Nicotine also causes many oral health issues associated with smoking. Nicotine is a vasoconstrictor, which means that it restricts the flow of blood to the gums. Gums need a steady flow of blood in order to stay oxygenated and receive the nutrients they need to keep them healthy. When the blood flow is restricted, gums can recede, causing pain and tooth loss. Nicotine also reduces your mouth’s ability to produce saliva. Without proper amounts of saliva, many people develop dry mouth.

The last effect we will discuss is one of the biggest: cancer. Smoking has been proven to cause many types of cancer – including lung cancer. But did you know that it can cause oral cancer, as well? Oral cancer can appear in sores around the mouth.

WebMD has a list of other dental problems that can be caused by smoking, as well as tips to quit smoking. Check out their resource.

What About Students and Their Dental Health?

Girl SmokingAccording to our survey, 62% of students visit a dentist twice a year, which is great especially if they smoke, because visiting a dentist regularly can help keep teeth clean and maybe avoid some of the possible effects of nicotine on teeth. Additionally, 69% of our respondents said that they had zero cavities this year. It seems that most students are not suffering from major oral health issues. Perhaps that is simply due to the fact that they have not been smoking for long. Nicotine negatively affects oral health in the long-term more than in the short-term; therefore, it’s no surprise that about half our smoking students said they had experienced stained teeth or bad breath and half said they had not.


Are E-Cigarettes a Good Alternative to Regular Cigarettes?

We asked our respondents that said they currently smoke if they preferred smoking regular cigarettes or e-cigarettes. Nearly 68% said they smoke regular cigarettes. We proceeded to follow-up and ask students their personal opinion of e-cigs. With the compiled data, we see that 34% of students see e-cigs as a good alternative, about 27% had no opinion on the matter, another 26% were against them as an alternative and 11% were skeptical because in-depth research has not been done on the effects and safety of e-cigarettes.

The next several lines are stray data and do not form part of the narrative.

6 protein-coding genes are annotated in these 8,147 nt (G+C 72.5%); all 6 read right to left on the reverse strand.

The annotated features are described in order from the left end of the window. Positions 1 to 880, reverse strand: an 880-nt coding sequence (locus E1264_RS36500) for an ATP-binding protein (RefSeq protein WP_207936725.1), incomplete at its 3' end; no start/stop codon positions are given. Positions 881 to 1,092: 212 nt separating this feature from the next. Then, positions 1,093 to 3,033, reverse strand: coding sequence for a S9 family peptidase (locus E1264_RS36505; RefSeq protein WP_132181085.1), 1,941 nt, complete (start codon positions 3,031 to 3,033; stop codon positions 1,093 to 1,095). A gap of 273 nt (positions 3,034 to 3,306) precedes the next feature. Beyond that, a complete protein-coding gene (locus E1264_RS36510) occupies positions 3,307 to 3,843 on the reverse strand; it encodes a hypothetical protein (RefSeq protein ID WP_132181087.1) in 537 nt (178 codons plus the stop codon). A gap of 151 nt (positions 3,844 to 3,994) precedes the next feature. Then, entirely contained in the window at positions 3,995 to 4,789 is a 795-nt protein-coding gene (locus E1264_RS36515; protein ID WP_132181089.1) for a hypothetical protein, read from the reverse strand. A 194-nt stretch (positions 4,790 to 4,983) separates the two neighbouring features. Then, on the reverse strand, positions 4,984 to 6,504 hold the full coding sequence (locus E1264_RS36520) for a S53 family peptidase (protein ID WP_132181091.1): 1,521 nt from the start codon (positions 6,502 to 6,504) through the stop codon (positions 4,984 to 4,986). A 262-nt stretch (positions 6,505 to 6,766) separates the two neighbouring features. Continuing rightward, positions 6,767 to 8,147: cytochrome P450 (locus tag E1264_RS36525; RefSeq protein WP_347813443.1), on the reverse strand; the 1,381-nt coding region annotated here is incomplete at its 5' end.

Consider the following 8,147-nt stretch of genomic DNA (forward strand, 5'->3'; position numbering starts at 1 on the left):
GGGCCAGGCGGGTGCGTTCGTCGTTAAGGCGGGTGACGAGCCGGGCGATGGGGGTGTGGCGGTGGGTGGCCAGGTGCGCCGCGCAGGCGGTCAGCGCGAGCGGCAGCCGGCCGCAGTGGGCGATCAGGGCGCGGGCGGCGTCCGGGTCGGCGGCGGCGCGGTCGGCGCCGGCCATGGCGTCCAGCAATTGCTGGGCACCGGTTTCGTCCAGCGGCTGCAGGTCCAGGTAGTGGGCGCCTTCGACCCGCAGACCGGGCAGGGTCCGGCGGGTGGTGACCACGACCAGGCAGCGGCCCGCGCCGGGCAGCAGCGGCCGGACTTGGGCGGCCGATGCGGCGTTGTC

Are E-Cigarettes A Good Alternative to Regular Cigarettes?


We also asked our non-smokers about their opinions of e-cigarettes. 52% said they disagreed that e-cigs were healthier than regular cigarettes. Another 24% just said they did not know. Clearly our non-smokers are not generally advocates of smoking—whether it’s done with regular cigarettes or e-cigarettes.

Quotes by students

What Is an E-Cigarette and Is It Healthier?

E-cigarettes are battery-powered aerosol devices that create water vapor instead of smoke. The vapor contains nicotine and sometimes added flavors—because e-cigarettes contain nicotine, they can still damage teeth and gums. One merit to the e-cig is that you can reduce the amount of nicotine that you “vape.” This could be used to wean someone off a nicotine addiction by slowly reducing the amount until the addiction is broken.

Another benefit is that the less nicotine a person smokes, or in this case “vapes,” the less damage it can have on teeth.

Ultimately e-cigs are not a perfect alternative when considering dental health, but they are a slight improvement simply because they produce no smoke and it’s the smoke that contains many of the chemicals that tend to stain teeth. Unfortunately, the nicotine can still restrict saliva production and cause tooth discoloration.

There is no “healthy” way to smoke, but an e-cig could be used as a possible alternative to your traditional tobacco cigarettes.


Concluding What We've Discovered on Smoking and Dental Health
We hope you found this research interesting. We certainly learned a few things from the students who participated. If you enjoyed this post, keep an eye out for our next research piece coming out later this month: “What Your College Student Has to Say About Drinking and Their Dental Health.”

We’d love to hear from you on this topic! What are your thoughts? Does your student smoke? Why did they start smoking?